ALLEN PARK, Mich. — Matthew Stafford has more time, and money, to accomplish what the Detroit Lions drafted him to do for the franchise.
The Lions gave the standout quarterback a five-year extension worth $135 million, keeping him under contract through 2022. The franchise desperately hopes he can return the investment and help it have success in the playoffs that has been elusive.
Stafford’s contract surpassed what was — briefly — the richest deal in the league. Derek Carr signed a $125 million, five-year deal earlier this summer with the Oakland Raiders.
Detroit drafted Stafford No. 1 overall in 2009 and he has led the team’s transformation from league laughingstock to being relatively respectable. He guided them to the playoffs last season, for the third time in six seasons, but has been unable to stop a playoff drought that has lasted a quarter of a century.
And he hasn’t pushed the team any closer to winning an NFL title for the first time since 1957.
“When I was drafted here, we were obviously coming off a 0-16 season and in a lot of ways needed some new breath and some direction,” Stafford said Tuesday.
“And I was lucky and happy and honored to be a part of getting it from where it was then to where it is now. And hopefully that exponential of a jump can happen again, and we can go from where we are now to where we really want to be and that’s hoisting a Lombardi Trophy.”
Detroit, though, will need more than the 29-year-old Stafford to be the best team in the league.
Lions manager Bob Quinn insisted the lucrative deal doesn’t hurt the team’s chances of surrounding Stafford with enough talent to win.
“Yeah, there’s more money to go around,” Quinn said. “And it’s my job and the scouting department’s job and our contract people’s job to make everything fit and field the most competitive people that we can.
“And I think making this contract and doing this contract with Matthew and his representatives was one step into a long process that we’re building.”
Lions receiver Golden Tate is thankful he will be able to keep catching passes from Stafford thanks to the new deal.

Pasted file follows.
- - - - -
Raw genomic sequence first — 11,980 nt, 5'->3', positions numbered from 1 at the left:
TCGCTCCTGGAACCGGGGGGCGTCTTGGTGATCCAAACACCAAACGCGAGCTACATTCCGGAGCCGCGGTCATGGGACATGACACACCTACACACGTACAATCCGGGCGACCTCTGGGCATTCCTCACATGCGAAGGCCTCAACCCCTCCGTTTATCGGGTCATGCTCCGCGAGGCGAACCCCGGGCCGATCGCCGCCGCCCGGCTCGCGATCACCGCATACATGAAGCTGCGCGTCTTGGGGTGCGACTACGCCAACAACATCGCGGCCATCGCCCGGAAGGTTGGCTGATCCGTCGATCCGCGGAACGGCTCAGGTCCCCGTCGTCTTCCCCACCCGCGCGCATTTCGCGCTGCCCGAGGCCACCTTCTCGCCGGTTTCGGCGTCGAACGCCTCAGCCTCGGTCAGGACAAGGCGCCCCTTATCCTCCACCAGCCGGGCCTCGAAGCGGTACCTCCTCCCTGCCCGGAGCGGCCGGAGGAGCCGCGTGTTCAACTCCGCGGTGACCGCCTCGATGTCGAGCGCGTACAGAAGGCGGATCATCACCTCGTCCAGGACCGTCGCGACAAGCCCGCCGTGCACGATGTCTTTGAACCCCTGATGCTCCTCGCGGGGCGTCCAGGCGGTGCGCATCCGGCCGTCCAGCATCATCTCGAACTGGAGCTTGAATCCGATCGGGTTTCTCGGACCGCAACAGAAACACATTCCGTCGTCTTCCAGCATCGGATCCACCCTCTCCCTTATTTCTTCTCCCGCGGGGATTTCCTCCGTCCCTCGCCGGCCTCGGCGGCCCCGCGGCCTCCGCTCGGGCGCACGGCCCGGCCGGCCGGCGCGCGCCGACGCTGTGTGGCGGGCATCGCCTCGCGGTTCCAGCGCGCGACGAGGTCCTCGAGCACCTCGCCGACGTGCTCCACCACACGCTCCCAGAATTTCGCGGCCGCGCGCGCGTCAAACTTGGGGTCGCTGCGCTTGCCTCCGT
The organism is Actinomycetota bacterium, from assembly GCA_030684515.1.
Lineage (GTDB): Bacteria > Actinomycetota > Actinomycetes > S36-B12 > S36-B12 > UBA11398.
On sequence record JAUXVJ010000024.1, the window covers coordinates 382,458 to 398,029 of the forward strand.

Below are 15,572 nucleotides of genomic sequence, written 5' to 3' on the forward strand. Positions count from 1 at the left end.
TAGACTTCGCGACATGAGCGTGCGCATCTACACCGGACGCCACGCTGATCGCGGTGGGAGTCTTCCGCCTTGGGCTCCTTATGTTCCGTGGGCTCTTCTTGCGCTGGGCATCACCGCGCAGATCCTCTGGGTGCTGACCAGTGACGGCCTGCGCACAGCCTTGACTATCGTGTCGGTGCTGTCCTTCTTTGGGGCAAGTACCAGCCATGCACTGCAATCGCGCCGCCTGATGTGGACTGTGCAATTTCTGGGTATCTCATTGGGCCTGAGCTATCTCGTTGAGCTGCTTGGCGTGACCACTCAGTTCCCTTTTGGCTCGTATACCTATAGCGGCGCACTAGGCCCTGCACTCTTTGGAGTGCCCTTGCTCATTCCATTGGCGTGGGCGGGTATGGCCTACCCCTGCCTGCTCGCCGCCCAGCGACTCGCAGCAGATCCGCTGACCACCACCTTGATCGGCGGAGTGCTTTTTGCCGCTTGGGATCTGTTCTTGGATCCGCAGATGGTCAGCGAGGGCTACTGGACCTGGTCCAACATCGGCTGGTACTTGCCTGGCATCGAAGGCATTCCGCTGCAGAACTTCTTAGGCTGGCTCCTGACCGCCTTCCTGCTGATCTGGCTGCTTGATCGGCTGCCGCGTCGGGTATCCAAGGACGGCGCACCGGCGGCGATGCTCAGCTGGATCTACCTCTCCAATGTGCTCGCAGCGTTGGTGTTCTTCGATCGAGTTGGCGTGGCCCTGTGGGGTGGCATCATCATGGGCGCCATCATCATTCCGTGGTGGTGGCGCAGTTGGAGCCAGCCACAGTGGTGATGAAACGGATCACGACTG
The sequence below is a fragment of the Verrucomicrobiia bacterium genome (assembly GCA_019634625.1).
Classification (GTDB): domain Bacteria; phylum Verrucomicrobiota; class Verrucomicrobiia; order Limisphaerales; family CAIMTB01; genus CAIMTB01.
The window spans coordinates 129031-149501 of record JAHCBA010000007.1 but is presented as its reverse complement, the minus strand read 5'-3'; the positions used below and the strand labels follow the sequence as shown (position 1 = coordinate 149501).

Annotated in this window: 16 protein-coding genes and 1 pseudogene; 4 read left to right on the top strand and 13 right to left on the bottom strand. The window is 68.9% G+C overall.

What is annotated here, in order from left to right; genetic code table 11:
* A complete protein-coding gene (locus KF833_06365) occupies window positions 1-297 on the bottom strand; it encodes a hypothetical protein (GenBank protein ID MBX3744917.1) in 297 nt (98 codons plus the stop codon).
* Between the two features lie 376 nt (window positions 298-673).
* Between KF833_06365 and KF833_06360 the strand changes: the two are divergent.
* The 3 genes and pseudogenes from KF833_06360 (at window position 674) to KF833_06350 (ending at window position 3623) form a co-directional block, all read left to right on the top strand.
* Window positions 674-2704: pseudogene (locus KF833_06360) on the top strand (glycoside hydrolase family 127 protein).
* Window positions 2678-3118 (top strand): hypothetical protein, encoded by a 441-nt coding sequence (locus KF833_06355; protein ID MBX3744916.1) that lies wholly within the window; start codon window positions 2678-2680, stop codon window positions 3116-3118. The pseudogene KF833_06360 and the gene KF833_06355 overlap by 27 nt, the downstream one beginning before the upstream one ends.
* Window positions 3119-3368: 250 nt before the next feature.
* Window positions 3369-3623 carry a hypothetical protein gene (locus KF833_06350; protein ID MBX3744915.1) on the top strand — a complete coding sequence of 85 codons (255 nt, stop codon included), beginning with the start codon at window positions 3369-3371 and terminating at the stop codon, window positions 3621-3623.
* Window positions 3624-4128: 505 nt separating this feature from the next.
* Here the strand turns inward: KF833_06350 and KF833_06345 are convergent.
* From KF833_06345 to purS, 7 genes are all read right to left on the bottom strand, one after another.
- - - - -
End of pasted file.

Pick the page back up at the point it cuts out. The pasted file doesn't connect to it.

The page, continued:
“He’s proved that he is a top-tier quarterback,” Tate said. “He is an elite quarterback. He’s tough as nails. … He’s got the best arm in the league, in my opinion. His touch is great, and it’s getting better.”
Stafford’s financial portfolio is getting better, too.
He is entering the last year of his $53 million, three-year deal. After being drafted out of Georgia, he got $41.7 million in guarantees as part of a six-year contract worth $78 million.
What is Stafford going to buy with his latest contract?
“A bunch of diapers,” he joked as his wife sat nearby, holding their 5-month-old twin daughters .
After shoulder and knee injuries stunted Stafford’s first two seasons, he has been healthy and durable enough to play in every game the past six years.
He won the 2011 AP NFL Comeback Player of the Year award after throwing for more than 5,000 yards and helping the Lions end their 11-season drought of not appearing in the playoffs.
Back then, he helped the Lions become the first team in league history to rally to win four games after being down by at least 13 points, including a pair of 20-plus point comebacks.
Despite the retirement of Calvin Johnson before last season, he helped Detroit become the league’s first team to come back from fourth-quarter deficits to win eight games in a season.
“If you take a look at him and watch how he functions in the last portion of ball games that are tight, he doesn’t flinch,” Detroit coach Jim Caldwell said. “He doesn’t get nervous, and he’s gallant in those settings. So that sticks out, and I think it will be a hallmark throughout his career.”
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